Programmers Guide

In this guide we will create a very simple program that lists the available capture devices, then lists the capabilities of a device. Once we found a capability that we want to use we open the device and start captureing. Then in a loop we will flush the buffers of the capture device and let it call our callback function. Before we start we explain a couple of concepts that we use in Video Capture.

Concepts used in Video Capture

In Video Capture we use a couple of concepts which are shared among most SDKs/APIs we found on OSX, Linux and Windows.

We use the term Device to represent something like a webcam. This Device can capture video in a specific pixel format.
Pixel format
A pixel format describes how the bytes of a video frame are stored. Common pixel formats for Video Capture are YUYV422, UYVV422 and YUV420P. Some OSes can convert between pixel formats (Mac). See [libyuvs]( documentation for some more info on format mappings..
Output formats
Some SDKs have optimized solutions to decode a video stream you get from a capture device. For example on Mac you can use the OS to convert a raw YUV stream into a RGB24 stream. Some OSes even have support to decode H264, so the output formats are also related to codecs and not only pixel formats.
A capability describes a couple of things related to what a device can give you. These are things like the dimensions of the video frames you receive, the framerate and the pixel format. Video Capture supports querying the available capabilities of a device on Windows, Mac and Linux.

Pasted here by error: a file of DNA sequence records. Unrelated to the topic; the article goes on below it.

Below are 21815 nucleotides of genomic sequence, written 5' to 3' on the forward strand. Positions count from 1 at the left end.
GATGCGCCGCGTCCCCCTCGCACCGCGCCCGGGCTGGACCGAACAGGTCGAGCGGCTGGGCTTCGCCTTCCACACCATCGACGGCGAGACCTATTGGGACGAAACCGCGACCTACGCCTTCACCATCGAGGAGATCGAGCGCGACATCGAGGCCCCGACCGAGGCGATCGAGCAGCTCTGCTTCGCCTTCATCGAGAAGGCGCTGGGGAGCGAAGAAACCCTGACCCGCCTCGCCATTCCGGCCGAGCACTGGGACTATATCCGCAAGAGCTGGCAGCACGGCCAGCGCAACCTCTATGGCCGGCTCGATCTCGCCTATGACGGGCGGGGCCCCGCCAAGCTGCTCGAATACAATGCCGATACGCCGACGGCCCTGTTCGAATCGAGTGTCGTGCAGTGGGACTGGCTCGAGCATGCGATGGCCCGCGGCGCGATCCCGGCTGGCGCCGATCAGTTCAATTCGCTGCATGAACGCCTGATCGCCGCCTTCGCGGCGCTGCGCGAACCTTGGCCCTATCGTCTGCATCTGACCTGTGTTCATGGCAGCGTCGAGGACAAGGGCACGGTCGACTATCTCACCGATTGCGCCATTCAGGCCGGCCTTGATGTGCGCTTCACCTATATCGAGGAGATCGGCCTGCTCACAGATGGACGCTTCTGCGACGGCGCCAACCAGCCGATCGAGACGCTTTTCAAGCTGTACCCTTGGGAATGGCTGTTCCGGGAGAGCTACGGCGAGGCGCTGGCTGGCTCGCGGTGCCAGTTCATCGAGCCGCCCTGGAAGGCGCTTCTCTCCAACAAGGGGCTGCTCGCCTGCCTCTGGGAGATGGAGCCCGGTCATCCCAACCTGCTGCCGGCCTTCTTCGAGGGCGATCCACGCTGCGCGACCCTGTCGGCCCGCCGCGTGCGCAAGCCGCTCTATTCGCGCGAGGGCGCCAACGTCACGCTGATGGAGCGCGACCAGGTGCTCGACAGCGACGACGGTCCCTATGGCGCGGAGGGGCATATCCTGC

Video Capture uses a settings object when you want to open a device. The Settings object stores information like, what device you want to use, what capability and what pixel format you want to use. A settings object is passed into the open() method of the cature class.
A frame is a helper type we created which gives you information about a pixel format. If necessary you can use a Frame object to get information about strides, widths, heights, offsets etc.. for planar or non-planar pixel formats. See the opengl example where we use a Frame to get offets into the YUV420P data on windows.

Getting information about a device

Before we open a capture device we have to inspect the capabilities of the capture device. Do detect if we found your capture device you can use the listDevices() function of the Capture class.

Note that all types of the Video Capture library are using the ca namespace. The example below creates a Capture instance which is the interface to your capture device.

using namespace ca;

Capture capture(fc,NULL);
if(capture.listDevices() < 0) {
  printf("Error: cannot list devices.\n");

if(capture.listCapabilities(0) < 0) {
  printf("Error: cannot list capabilities for devices 0.\n");

listDevices() will log all the found capture devices to stdout. Each device has a unique number that you will need to use when opening a device. When a function fails it will return a negative error code, so make sure to check if the result is < 0 as shown above.

The listCapabilities() function will list all the capabilities of the capture device. A capability describes the width, height, framerate and pixel format. From this list, pick the capability number that you want to use. The Video Capture library also provides a findCapability() function that you can use to find a specific capability for a device. This function will return the index number of the found capability or a negative value if not found.